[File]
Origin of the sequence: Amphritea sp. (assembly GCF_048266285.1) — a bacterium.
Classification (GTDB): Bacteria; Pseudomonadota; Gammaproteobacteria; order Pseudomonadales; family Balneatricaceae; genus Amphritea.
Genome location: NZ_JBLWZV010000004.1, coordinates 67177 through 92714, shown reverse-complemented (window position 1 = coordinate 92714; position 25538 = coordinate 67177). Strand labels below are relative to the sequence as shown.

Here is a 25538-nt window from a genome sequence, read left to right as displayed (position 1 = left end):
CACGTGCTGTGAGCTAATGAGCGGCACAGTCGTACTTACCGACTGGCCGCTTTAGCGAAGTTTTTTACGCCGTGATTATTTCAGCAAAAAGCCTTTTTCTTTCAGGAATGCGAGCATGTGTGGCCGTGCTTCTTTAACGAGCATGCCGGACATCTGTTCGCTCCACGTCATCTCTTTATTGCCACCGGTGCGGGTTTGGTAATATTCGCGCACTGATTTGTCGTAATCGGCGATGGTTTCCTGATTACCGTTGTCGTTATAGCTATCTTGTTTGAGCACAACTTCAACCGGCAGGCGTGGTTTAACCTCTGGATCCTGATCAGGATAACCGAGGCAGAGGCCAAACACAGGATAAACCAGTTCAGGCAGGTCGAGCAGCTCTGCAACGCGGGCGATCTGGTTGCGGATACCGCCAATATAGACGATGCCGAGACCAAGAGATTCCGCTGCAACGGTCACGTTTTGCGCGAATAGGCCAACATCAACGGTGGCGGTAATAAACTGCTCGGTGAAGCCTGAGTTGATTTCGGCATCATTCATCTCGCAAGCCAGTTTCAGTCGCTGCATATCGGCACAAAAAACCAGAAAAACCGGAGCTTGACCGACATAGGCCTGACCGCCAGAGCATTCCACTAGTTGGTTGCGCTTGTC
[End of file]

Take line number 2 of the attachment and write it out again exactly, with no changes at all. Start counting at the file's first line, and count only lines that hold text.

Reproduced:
Classification (GTDB): Bacteria; Pseudomonadota; Gammaproteobacteria; order Pseudomonadales; family Balneatricaceae; genus Amphritea.